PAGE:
Running multiple processes with Rhino.Inside


i’m kinda new to the Rhino.Inside topic so i need some basic advice.

I created an application which converts some breps to meshes, something like in the example at rhino-developer-samples/rhino.inside/dotnet/SampleConvert at 7 · mcneel/rhino-developer-samples · GitHub

Due to the Rhino architecture the meshing is done only on one CPU core. So i already tried to instantiate more than one Rhino.Inside process, but this does not work if they are running within a windows service.
So is there another way to do a multiple conversion on the same computer and use more than one Core?

Is it possible to instantiate more RhinoCore classes in different threads within one process (is it thread-safe)?


Instead of trying multiple processes read:

Let us know if this works for you.

@nathanletwory thanks for the hint, but that was not was i expected from the answer. You gave me a workaround for one special case. What if i want to do a nurbs boolean?
So my intention was to get more insight in the Rhino.Inside technology do understand what’s possible or not. If i do not understand it, i can not include this technology in my decision process.
At the moment Rhino.Inside is a nice “Beta” to play around, but nothing i would use in productive environment.


I don’t think RhinoCore is thread safe, @stevebaer can hopefully confirm that.

Functions in the Rhino.Geometry namespace of RhinoCommon are thread-safe. I’m assuming that is what we are referring to when we are using the term RhinoCore

I was assuming this RhinoCore.

The RhinoCore class in RhinoCommon is used to get Rhino loaded into another process. Once you’ve loaded the DLL into the process, you can’t load more copies. This is simply how the operating system works. The RhinoCore class is inended to only have a single instance. If you want multiple processes using RhinoCore, you would need to orchestrate communication between these processes which in a way is how hops<->compute works.

Ok i understood so far, that i can use/load Rhino.Inside only once in a process, which makes perfect sense.

About the last part you said @stevebaer i don’t know anything about hops<->compute communication, but as i understood it would be possible to start more processes, each loads his own Rhino.Inside.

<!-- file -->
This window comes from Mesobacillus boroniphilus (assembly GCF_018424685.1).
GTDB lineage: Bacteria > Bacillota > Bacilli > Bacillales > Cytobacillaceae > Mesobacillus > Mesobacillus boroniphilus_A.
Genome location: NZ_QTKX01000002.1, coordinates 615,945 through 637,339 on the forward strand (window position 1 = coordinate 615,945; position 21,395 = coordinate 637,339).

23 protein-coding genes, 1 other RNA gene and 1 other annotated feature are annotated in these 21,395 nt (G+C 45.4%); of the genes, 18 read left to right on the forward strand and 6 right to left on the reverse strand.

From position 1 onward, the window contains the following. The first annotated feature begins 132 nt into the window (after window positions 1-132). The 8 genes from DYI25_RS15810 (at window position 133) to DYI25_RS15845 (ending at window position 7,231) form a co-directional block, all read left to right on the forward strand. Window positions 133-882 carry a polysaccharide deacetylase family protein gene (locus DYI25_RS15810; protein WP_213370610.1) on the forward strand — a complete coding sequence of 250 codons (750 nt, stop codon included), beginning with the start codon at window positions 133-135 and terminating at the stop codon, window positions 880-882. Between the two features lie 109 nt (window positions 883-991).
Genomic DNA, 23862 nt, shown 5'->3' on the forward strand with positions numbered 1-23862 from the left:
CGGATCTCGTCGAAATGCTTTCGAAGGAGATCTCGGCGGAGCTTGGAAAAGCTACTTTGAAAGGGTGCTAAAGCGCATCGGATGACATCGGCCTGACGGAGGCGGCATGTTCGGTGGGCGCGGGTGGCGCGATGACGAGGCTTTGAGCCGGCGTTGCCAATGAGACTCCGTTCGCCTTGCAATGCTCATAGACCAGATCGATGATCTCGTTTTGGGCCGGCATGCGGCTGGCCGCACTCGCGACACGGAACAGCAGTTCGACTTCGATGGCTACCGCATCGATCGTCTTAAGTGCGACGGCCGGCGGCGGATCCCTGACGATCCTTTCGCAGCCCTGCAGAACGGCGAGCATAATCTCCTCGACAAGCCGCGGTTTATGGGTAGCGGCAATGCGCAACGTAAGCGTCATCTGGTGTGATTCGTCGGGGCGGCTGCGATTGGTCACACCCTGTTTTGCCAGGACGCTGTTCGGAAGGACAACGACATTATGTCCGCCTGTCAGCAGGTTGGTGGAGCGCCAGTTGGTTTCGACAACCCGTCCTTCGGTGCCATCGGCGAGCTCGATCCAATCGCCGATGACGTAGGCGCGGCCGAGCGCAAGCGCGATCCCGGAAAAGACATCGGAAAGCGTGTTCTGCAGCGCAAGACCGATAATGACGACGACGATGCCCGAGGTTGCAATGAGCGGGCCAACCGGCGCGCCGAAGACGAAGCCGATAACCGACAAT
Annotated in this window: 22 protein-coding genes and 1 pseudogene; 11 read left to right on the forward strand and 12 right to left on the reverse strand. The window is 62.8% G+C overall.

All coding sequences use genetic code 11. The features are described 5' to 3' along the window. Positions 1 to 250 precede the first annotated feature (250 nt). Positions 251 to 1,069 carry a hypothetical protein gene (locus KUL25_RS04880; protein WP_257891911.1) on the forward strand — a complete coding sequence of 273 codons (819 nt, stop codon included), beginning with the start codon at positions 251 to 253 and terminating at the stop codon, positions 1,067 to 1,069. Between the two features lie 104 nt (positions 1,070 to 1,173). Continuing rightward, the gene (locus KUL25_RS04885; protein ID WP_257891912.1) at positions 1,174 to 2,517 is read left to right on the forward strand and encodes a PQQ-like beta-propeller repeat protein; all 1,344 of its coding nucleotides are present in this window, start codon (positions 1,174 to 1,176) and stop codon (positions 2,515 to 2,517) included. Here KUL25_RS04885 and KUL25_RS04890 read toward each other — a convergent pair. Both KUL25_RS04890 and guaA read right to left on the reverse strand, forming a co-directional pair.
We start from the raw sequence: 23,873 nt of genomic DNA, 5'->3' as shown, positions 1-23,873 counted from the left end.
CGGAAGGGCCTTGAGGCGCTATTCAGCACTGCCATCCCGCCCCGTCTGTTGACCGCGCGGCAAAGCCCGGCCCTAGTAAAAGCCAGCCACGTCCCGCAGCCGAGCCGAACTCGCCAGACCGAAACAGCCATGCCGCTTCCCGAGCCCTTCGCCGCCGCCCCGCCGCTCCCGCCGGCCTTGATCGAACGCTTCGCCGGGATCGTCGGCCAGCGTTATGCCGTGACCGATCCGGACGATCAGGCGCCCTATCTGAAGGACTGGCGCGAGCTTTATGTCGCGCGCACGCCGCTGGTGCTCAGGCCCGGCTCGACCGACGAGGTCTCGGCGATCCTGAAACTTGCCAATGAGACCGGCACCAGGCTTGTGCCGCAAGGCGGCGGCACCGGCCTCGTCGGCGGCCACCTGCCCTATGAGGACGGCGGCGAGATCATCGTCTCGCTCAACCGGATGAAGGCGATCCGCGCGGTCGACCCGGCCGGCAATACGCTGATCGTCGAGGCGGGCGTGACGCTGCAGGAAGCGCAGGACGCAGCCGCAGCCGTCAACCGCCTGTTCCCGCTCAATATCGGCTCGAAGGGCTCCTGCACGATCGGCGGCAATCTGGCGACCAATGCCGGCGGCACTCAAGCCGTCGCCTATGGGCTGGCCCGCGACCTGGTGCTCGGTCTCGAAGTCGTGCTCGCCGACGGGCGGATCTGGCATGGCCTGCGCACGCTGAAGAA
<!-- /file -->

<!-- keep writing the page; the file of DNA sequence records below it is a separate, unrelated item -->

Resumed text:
As i already mentioned in the first post, i tried this and it works if i’m logged on interactively and start 2 or more processes.
But it does not work if it runs as a windows service. So i assume this is something Rhino.Inside is limiting or it is currently not covered by the license terms? Can you give me some insides about that?


Your Windows service would most likely need to launch and manage multiple child processes.

I did not try to run multiple child processes in one windows service, but i tried running two windows services with each a Rhino.Inside. And this does not work.
Even though i do not understand the difference, i will give it a try.

I’m having trouble understanding what you are specifically trying to achieve as I don’t understand how a Windows service fits into this conversation. If you could explain a little more about what your goal is, I might be able to help.

It’s a long story but i try to summarize it:
We store our Rhino files in a Product Lifecycle Management tool (short PLM) for all our internal workflows. To provide some more detailed information about the data in the Rhino file (for those who does not have Rhino installed like marketing managers) we export more data like preview images, WebGL visualization files, datasheets, volumes, 3D printing data … and store them also in the PLM to gather as much information as possible or as needed.